The Diffusion Theory is apt in making the “resulting document a true covenant amongst all of us to honour our common aspirations.” The theory is another way to look at how people process and accept information. Diffusion theory says that people adopt an idea only after going through the following five discrete steps or stages, ‘Awareness (the individual has to have been exposed to the idea), Interest (The idea has to arouse the individual), Evaluation (The individual must consider the idea as potentially useful), Trial (The individual tries out the idea on others) and Adoption (This represents final acceptance of the idea after having successfully passed through the four earlier stages) (Lattimore et al (2004), Public Relations-The Profession and the Practice). It is critical to understand and to use this theory in this review because according to Lattimore et al, “This theory is useful for explaining how we reach important decisions— not acts of impulse.” The mass media is important in using this model. The committee must make people become aware of the process, arouse their interest; get feedback on how they evaluate the process, how they have tried the ideas with others, and what they think should be adopted. I believe, this is where the work of the Sierra Leone Association of Journalists (SLAJ) comes in as a member of the committee. Like our SLAJ president, Kelvin Lewis rightly put it during a programme on a local radio station, providing education and reportage on this process is the job of media practitioners and not civil society organisations or non-governmental organisations.  I know some people will definitely want to frustrate particularly media practitioners from not taking part in the process or being at the periphery, but we must not allow them to succeed. We should be resolute to make our presence felt by our distinguished nominee who will represent us at the committee.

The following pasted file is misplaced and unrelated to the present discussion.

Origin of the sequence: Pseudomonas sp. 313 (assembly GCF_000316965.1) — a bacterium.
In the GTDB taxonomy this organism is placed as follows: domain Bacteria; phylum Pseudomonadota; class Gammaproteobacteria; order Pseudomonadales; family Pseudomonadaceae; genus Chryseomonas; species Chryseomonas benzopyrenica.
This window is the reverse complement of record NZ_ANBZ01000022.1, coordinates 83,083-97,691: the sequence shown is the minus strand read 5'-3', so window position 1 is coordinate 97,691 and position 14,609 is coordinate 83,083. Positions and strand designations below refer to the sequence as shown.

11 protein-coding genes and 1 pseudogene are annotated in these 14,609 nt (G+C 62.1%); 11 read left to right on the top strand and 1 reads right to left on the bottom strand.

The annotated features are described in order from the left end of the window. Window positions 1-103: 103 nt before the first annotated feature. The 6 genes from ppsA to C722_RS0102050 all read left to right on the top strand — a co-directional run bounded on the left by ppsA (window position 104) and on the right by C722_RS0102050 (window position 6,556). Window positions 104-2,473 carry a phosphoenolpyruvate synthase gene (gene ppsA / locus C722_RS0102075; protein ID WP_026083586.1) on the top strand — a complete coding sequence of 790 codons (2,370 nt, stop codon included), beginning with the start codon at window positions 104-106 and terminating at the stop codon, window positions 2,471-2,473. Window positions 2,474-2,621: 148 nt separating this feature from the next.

We must not allow few people to impose their ideas on us, if they decide to do so anyway. This constitutional review should not be seen as a contest between ’red and green.’ I will re-echo a point I made during a programme in one of the local radio stations that many Sierra Leoneans have deliberately chosen to view everything and anything that comes on the platform for national discourse from either the red or green perspective. Those of us who are journalists and analysts will write and speak on this issue. The process has begun. The result will soon be here. Will it be a reflection of our thoughts and aspirations as a country, let’s wait and see. In the meantime, let’s demand and depend on our strength as a people giving legitimacy to those who govern us, in making our case during the entire constitutional review process.

Francis Sowa is a journalist/social and media analyst and lecturer, Mass Communication Department, Fourah Bay College, University of Sierra Leone (fsowa2007@yahoo.com, +232 76 866 519/ +232 77 866 569)